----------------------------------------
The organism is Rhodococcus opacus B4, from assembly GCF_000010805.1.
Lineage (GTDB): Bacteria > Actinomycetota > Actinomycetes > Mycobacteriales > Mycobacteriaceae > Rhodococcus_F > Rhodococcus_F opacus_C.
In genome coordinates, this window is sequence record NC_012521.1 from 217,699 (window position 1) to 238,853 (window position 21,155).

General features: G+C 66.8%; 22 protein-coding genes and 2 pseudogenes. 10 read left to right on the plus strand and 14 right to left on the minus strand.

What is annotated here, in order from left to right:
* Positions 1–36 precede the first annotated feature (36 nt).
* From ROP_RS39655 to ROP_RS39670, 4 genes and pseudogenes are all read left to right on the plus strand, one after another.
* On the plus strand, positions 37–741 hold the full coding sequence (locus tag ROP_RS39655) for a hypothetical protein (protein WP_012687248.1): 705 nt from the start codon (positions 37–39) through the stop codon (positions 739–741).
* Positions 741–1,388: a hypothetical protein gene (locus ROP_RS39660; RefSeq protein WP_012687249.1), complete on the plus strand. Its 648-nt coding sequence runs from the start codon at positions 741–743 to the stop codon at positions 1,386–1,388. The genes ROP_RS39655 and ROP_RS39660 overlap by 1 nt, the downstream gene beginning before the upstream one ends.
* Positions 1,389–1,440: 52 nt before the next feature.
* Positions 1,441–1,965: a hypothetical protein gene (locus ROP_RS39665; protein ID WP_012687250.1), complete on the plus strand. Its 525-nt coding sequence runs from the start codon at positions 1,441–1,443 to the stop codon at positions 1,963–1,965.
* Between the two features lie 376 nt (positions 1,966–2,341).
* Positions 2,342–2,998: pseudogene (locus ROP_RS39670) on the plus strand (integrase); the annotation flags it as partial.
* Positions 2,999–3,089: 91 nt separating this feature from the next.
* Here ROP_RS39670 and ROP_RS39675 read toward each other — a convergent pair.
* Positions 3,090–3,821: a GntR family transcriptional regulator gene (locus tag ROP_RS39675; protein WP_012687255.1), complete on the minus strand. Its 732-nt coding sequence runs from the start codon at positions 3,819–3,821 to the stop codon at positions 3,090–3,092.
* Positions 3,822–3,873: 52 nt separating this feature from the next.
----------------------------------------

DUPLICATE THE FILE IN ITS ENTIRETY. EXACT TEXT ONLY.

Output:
The organism is Rhodococcus opacus B4, from assembly GCF_000010805.1.
Lineage (GTDB): Bacteria > Actinomycetota > Actinomycetes > Mycobacteriales > Mycobacteriaceae > Rhodococcus_F > Rhodococcus_F opacus_C.
In genome coordinates, this window is sequence record NC_012521.1 from 217,699 (window position 1) to 238,853 (window position 21,155).

General features: G+C 66.8%; 22 protein-coding genes and 2 pseudogenes. 10 read left to right on the plus strand and 14 right to left on the minus strand.

What is annotated here, in order from left to right:
* Positions 1–36 precede the first annotated feature (36 nt).
* From ROP_RS39655 to ROP_RS39670, 4 genes and pseudogenes are all read left to right on the plus strand, one after another.
* On the plus strand, positions 37–741 hold the full coding sequence (locus tag ROP_RS39655) for a hypothetical protein (protein WP_012687248.1): 705 nt from the start codon (positions 37–39) through the stop codon (positions 739–741).
* Positions 741–1,388: a hypothetical protein gene (locus ROP_RS39660; RefSeq protein WP_012687249.1), complete on the plus strand. Its 648-nt coding sequence runs from the start codon at positions 741–743 to the stop codon at positions 1,386–1,388. The genes ROP_RS39655 and ROP_RS39660 overlap by 1 nt, the downstream gene beginning before the upstream one ends.
* Positions 1,389–1,440: 52 nt before the next feature.
* Positions 1,441–1,965: a hypothetical protein gene (locus ROP_RS39665; protein ID WP_012687250.1), complete on the plus strand. Its 525-nt coding sequence runs from the start codon at positions 1,441–1,443 to the stop codon at positions 1,963–1,965.
* Between the two features lie 376 nt (positions 1,966–2,341).
* Positions 2,342–2,998: pseudogene (locus ROP_RS39670) on the plus strand (integrase); the annotation flags it as partial.
* Positions 2,999–3,089: 91 nt separating this feature from the next.
* Here ROP_RS39670 and ROP_RS39675 read toward each other — a convergent pair.
* Positions 3,090–3,821: a GntR family transcriptional regulator gene (locus tag ROP_RS39675; protein WP_012687255.1), complete on the minus strand. Its 732-nt coding sequence runs from the start codon at positions 3,819–3,821 to the stop codon at positions 3,090–3,092.
* Positions 3,822–3,873: 52 nt separating this feature from the next.